7 Answers

  1. Well, it's not the sunset that matters, but your perception. “Beautiful” or “ugly”, “disgusting”, “disgusting” – this is an unconscious reaction of your psyche, which finds some association in memory. For example, for me, almost any sunset is disturbing, and the yellowish reflection of the sun when it begins to decline causes irritation. The afternoon sun is cheerful, the afternoon sun is dull. Especially in the summer. And this is from the very childhood, and I can roughly guess why. And for many people, the sunset is beautiful and romantic.

    But I love the dark, oppressive clouds, even though they make a lot of people sad. So many people had unpleasant moments in this weather (you can't walk, it's cold, etc.), but I didn't have any.

    Nature does not have any emotional coloring at all. Feelings like disgust or admiration only occur in humans, and may not be related so much to nature itself as to previous experiences, memories, or trauma. Anyone who hasn't been picked up from kindergarten for a long time knows how disgusting the evening is. Anyone who has worked hard in the field in the heat can admire the clouds. Although neither one nor the other will suspect that it is in them, and not in the sky.

  2. Victor, I don't think that I personally would be disgusted by any natural landscape. Maximum-indifference. I am disgusted only by any manifestations of living nature-insects, all sorts of bowel movements and similar disgusting things.

  3. It seems to me that everything depends on the person himself and on his perception. For example, when I read the question, the thought immediately popped into my head: “Eeeee… Duc of course happens!”Almost every natural phenomenon described by the author at least once caused me disgust.

    Sunset / sunrise? Dim, grayish, obscured by black clouds, giving off a greenish light.

    A storm? Raging gray waves under an equally gray sky, bringing to the shore a bunch of all sorts of sea filth ranging from wood chips and ending with cellophane bags.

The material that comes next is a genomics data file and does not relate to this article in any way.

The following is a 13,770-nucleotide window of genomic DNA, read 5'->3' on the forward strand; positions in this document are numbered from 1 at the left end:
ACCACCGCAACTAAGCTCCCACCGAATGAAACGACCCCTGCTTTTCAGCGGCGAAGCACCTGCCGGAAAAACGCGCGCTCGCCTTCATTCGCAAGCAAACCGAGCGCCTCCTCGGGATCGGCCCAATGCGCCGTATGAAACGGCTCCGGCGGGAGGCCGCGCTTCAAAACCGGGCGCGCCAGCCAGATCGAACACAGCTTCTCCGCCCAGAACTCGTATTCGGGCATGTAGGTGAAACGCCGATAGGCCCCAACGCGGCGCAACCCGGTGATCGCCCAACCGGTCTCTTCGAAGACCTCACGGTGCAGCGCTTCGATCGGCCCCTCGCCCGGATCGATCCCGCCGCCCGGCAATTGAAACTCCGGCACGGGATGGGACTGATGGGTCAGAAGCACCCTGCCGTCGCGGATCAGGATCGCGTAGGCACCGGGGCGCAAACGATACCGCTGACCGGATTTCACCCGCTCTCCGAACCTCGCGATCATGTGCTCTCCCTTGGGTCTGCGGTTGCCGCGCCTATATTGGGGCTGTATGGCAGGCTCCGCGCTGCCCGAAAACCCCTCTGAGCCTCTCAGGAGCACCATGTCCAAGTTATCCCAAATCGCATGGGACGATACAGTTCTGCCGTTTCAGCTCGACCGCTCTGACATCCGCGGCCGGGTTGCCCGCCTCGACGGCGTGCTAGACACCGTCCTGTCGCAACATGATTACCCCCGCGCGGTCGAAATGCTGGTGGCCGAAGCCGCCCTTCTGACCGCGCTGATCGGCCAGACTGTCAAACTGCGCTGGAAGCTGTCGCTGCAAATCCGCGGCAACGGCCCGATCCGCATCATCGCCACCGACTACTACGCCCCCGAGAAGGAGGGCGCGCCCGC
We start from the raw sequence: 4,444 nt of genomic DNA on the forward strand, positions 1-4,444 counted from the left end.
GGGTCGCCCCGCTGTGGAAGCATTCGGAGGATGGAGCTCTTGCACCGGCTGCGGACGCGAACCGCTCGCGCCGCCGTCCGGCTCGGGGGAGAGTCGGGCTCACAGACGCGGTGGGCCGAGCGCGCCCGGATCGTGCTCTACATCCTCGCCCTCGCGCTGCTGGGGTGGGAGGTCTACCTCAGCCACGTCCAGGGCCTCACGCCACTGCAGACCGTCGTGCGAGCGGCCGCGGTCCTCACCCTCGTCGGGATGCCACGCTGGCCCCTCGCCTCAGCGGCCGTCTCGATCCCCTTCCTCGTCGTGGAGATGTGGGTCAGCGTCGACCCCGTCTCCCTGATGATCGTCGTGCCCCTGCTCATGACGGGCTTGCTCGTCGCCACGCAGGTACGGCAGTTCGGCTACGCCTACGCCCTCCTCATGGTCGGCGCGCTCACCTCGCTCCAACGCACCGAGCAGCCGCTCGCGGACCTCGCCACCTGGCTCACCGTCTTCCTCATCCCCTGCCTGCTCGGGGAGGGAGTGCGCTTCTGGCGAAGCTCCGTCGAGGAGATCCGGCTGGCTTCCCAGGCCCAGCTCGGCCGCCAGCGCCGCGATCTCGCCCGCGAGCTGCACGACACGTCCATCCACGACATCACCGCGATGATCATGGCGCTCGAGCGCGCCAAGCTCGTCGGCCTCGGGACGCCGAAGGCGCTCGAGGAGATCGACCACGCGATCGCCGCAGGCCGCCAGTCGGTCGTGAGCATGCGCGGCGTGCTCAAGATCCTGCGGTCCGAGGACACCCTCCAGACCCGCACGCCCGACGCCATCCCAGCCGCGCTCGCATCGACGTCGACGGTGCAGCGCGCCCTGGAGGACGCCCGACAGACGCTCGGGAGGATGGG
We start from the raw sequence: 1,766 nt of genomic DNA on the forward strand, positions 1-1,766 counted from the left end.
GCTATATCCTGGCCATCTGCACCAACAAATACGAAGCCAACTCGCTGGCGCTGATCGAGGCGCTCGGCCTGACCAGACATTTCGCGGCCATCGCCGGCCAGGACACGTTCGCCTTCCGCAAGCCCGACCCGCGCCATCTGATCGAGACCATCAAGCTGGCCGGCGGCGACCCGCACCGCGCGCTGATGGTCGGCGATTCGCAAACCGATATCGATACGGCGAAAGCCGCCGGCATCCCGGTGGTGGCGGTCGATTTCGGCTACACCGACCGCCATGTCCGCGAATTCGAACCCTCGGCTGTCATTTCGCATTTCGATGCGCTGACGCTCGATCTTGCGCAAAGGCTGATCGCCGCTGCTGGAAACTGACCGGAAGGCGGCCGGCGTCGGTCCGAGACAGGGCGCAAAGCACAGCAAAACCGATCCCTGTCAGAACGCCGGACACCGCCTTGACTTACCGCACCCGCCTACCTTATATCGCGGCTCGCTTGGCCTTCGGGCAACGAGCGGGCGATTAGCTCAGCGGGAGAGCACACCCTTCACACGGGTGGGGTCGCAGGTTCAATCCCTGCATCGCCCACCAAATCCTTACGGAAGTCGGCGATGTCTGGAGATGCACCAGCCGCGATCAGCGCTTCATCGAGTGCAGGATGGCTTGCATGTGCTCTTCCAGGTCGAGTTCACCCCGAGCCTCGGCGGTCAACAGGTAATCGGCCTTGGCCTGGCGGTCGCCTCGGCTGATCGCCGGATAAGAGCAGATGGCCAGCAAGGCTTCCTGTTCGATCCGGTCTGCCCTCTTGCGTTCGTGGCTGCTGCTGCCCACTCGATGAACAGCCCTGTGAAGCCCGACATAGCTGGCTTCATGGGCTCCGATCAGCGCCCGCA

Snowfall? A dirty, cold, wet cloud that flickers before your eyes and covers you at the most inopportune moment, flakes that stick in your eyes and fly inexorably in your face.

    Starry sky? But here I couldn't remember/think of anything. The starry sky is the starry sky, it doesn't change, so it's always beautiful 🙂

  4. I can't tell you how hard it is for me to look at these clouds, a disgusting and punishing phenomenon, as for me.

    Literally, Undulatus Asperatus means “wavy-bumpy”. This type of cloud was officially listed in the International Cloud Atlas as a separate type only in 2009. Until the beginning of the 21st century, their appearance was considered extremely rare.

  5. I've been puzzling over your question.

    I couldn't remember a single time when I didn't like what I saw, but I watched the dawn at three o'clock in the morning in St. Petersburg, incredible sunsets in Yeisk and Anapa, saw autumn nights without a sky in Kazan and countless stars in the sky over Mezmay. I didn't hear anyone say anything:�yesterday, the sunset was bad, did you see it? ugliness, blah. And I couldn't understand why, in fact, no one speaks badly, that's where my head broke. That is, either good or nothing. And this question seems to me more important – why don't we call natural phenomena ugly, ugly? Why do we sometimes admire them, sometimes overlook them, but never resent them? Why does our perception work this way? Maybe this is again some kind of evolutionary program that tells us that we need to admire the world around us (a person generally tends to perceive everything in an optimistic way; accordingly, our love for beautiful sunsets may be a consequence of some of the fundamental properties of our psyche; here I am xs, I'm just a stupid philologist)? Maybe the fact is that some colors we like, some do not, but none (I hope) does not cause disgust or nausea, respectively, observing natural phenomena, we will not experience negative emotions?

    And here's another thought. We usually call ugly something that lacks harmony, symmetry, etc. Perhaps because nature is arranged in harmony (all sorts of golden sections, fractals, Mandelbrot sets, radially and bilaterally symmetric animals), which is reflected, in particular, in the equations describing it, in it on a large scale, what we call ugliness is impossible in principle, because it will not function (I don't know what to cite as an example, let it be a star with a different shape from a sphere), just as acardius acephalus, for example, will not be able to live. That is, if we happened to see, say, square snowflakes falling from the sky, like those that are molded on the windows in our schools, we could share with a friend that we recently saw a terrible snowfall, because this phenomenon would disrupt the harmony (or our idea of it).

    In short, my answer will be: although beauty is a subjective concept, we are unlikely to talk about ugly natural phenomena, if only because our ideas about beauty relate to the actual physically / mathematically determined viability of the objects that cause/accompany these phenomena.

  6. The taste and color, you know. I have a friend who doesn't really like “thick” sunsets and sunrises. He says his eyes get tired, it's too sloppy. And I don't particularly admire snowfall or rain.

  7. Nature somehow has no choice – it has to be beautiful. Something disgusting can only be done by those who… The “Lord” gave us freedom.

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